Using “lab on chip” technology, Stanford engineers created a microlab the size of a detectable credit card half. COVID-19 in just 30 minutes.
During the pandemic, infectious disease specialists and frontline health workers ordered a faster, cheaper, and more reliable COVID-19 test. Now, leveraging the so-called “chip lab” technology and advanced gene editing technique called CRISPR, researchers at Stanford have created a highly automated device that can determine presence of coronavirus as early as half an hour. .
The study’s senior author, Juan G. Santiago, Professor of Mechanical Engineering at the Charles Lee Powell Foundation, said: “A microlab is a super-liquid chip half the size of a credit card that contains a complex network of channels. The trash is smaller than the width of a human hair. engineers at Stanford and an expert in microfluidics, a field devoted to controlling liquids and molecules on a small scale using chips.
The new COVID-19 test is detailed in a study published Nov. 4 in the journal. Proceedings of the National Academy of Sciences. “Our testing can identify an active infection relatively quickly and cheaply. Ashwin Ramachandran, a Stanford graduate and the first author of the study, explained that it also doesn’t rely on antibodies like many tests, but only to tell if someone has the disease, not whether are they infected and therefore contagious.
Microlab testing takes advantage of the fact that coronaviruses like SARS-COV-2, the virus that causes COVID-19, leave microscopic genetic fingerprints wherever they pass as fibers. RNA, the genetic precursor of DNA. If the coronavirus RNA is present in the cotton swab sample, the person sampled is infected.
To begin the test, the liquid from the cotton swab sample is dropped into the microlab, which uses the electric field to extract and purify any nucleic acids such as the RNA it may contain. The pure RNA is then converted into DNA and then replicated multiple times using a technique known as isothermal amplification.
Next, the team used an enzyme called CRISPR-Cas12 – a brother of the CRISPR-Cas9 enzyme involved in this year’s Nobel Prize in Chemistry – to determine if any amplified DNA came from. coronavirus or not.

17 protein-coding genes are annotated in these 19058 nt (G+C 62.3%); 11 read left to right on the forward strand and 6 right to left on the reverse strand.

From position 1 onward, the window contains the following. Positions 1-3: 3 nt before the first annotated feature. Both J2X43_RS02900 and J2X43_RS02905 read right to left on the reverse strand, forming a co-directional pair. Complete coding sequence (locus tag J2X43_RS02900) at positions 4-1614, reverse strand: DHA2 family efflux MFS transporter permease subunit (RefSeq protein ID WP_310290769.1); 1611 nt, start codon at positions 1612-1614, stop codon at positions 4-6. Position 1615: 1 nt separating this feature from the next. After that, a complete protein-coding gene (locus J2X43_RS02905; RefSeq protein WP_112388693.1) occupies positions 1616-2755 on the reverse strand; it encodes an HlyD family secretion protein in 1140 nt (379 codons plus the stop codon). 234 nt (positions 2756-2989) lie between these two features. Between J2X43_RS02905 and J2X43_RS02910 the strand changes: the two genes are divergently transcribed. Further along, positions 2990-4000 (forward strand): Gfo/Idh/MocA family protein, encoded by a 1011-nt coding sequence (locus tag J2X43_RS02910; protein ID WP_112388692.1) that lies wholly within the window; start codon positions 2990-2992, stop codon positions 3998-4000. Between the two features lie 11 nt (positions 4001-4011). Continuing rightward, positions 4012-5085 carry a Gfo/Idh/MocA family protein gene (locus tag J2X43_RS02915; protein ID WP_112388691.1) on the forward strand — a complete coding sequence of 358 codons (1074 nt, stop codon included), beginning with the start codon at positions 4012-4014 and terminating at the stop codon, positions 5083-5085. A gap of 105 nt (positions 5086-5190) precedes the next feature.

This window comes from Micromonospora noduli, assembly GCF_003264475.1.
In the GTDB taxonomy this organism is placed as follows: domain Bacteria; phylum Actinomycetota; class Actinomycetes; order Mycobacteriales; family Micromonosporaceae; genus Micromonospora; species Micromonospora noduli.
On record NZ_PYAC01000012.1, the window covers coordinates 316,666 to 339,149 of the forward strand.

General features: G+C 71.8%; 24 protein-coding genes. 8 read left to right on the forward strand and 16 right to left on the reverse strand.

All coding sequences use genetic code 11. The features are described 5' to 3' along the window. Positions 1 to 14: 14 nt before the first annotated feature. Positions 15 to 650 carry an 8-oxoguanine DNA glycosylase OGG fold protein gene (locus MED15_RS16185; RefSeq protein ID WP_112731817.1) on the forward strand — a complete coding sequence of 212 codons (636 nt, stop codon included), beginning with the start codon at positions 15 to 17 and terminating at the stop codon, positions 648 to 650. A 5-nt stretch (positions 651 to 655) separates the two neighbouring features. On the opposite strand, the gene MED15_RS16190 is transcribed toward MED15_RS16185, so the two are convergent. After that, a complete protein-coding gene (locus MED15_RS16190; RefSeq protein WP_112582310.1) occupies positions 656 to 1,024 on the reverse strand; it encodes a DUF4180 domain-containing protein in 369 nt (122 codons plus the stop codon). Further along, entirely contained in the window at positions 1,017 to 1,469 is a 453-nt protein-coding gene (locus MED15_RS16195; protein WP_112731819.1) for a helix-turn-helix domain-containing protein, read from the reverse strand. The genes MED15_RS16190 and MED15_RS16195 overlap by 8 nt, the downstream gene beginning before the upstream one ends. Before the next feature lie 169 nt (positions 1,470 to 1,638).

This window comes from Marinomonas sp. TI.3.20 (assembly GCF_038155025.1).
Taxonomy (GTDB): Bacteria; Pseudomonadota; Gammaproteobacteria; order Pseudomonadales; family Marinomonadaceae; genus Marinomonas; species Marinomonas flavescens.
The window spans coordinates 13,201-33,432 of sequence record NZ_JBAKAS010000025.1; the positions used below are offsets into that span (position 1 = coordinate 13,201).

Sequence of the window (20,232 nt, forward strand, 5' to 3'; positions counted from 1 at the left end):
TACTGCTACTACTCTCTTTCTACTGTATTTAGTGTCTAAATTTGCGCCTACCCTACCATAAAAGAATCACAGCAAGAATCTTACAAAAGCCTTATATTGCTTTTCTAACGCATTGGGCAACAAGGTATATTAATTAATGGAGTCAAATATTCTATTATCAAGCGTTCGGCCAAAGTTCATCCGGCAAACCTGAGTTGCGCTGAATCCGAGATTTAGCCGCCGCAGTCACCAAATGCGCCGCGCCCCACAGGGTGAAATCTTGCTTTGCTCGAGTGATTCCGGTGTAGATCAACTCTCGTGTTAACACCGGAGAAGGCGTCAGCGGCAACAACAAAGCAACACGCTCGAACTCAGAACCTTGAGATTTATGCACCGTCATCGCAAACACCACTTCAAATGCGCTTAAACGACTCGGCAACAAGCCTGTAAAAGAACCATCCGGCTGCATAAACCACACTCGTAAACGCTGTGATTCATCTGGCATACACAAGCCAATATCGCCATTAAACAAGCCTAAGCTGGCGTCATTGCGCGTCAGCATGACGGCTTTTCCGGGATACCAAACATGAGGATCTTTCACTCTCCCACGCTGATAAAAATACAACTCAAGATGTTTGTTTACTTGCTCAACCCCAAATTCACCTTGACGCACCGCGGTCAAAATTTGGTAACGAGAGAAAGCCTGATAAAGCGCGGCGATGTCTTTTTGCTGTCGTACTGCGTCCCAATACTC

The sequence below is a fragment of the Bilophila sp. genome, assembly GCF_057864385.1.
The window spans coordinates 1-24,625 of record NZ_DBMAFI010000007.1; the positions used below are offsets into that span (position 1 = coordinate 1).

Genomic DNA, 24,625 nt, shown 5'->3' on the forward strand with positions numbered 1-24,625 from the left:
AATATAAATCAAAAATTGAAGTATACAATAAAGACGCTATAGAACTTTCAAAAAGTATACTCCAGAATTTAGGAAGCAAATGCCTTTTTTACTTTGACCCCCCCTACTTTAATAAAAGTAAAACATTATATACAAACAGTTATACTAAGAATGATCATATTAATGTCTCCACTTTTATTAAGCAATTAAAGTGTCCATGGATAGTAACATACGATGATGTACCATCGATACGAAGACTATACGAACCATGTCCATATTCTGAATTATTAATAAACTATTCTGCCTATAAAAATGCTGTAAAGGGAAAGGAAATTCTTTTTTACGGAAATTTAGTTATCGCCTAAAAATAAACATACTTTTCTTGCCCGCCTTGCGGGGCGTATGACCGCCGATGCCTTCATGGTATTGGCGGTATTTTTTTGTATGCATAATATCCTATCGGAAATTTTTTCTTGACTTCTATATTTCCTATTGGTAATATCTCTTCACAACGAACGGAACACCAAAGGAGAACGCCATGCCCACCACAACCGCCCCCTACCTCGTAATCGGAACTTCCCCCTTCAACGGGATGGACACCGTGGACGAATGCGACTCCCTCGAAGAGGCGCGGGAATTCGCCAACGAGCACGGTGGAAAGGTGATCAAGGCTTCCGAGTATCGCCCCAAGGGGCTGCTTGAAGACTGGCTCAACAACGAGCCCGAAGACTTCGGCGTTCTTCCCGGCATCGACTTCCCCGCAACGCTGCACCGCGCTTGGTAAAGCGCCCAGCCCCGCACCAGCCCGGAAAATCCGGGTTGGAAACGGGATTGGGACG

If so, the enzyme activated will activate the fluorescent probes to make the sample glow. Here, the electric field plays an important role by helping to gather all the important components – the target DNA, the CRISPR enzyme and the fluorescent probes – together into a space smaller than the width of the fiber. human hair, greatly increases their ability to interact.
“Our chip is unique in that it uses an electric field to clean nucleic acids from the sample and speed up a chemical reaction that tells us they are present,” said Santiago.
The team created its device with a meager budget of around $ 5,000. Currently, the DNA amplification step has to be done outside the chip, but Santiago hopes that within a few months his lab will integrate all the steps into a single chip.
Some human-scale diagnostic tests use similar gene and enzyme amplification techniques, but they are slower and more expensive than the new test, giving results in as little as 30 minutes. Other tests may require more manual steps and can take several hours.
The researchers say their approach is not specific to COVID-19 and could be modified to detect the presence of other harmful bacteria, such as E coli in food or water samples, or tuberculosis and other blood diseases.
“If we want to look for another disease, we just need to design the right nucleic acid sequence on a computer and email it to a commercial manufacturer of synthetic RNA. They sent back a vial with a completely reconfigurable molecule of our assay for a new disease, ”Ramachandran said.
The researchers are working with Ford Motor Company to further integrate their steps and develop their prototype into a marketable product.
Reference: “Electrically controlled microfluidics for quick diagnosis based on CRISPR and its application for detection SARS-CoV-2”By Ashwin Ramachandran, Diego A. Huyke, Eesha Sharma, Malaya K. Sahoo, ChunHong Huang, Niaz Banaei, Benjamin A. Pinsky and Juan G. Santiago, November 4, 2020, Proceedings of the National Academy of Sciences.
DOI: 10.1073 / pnas.2010254117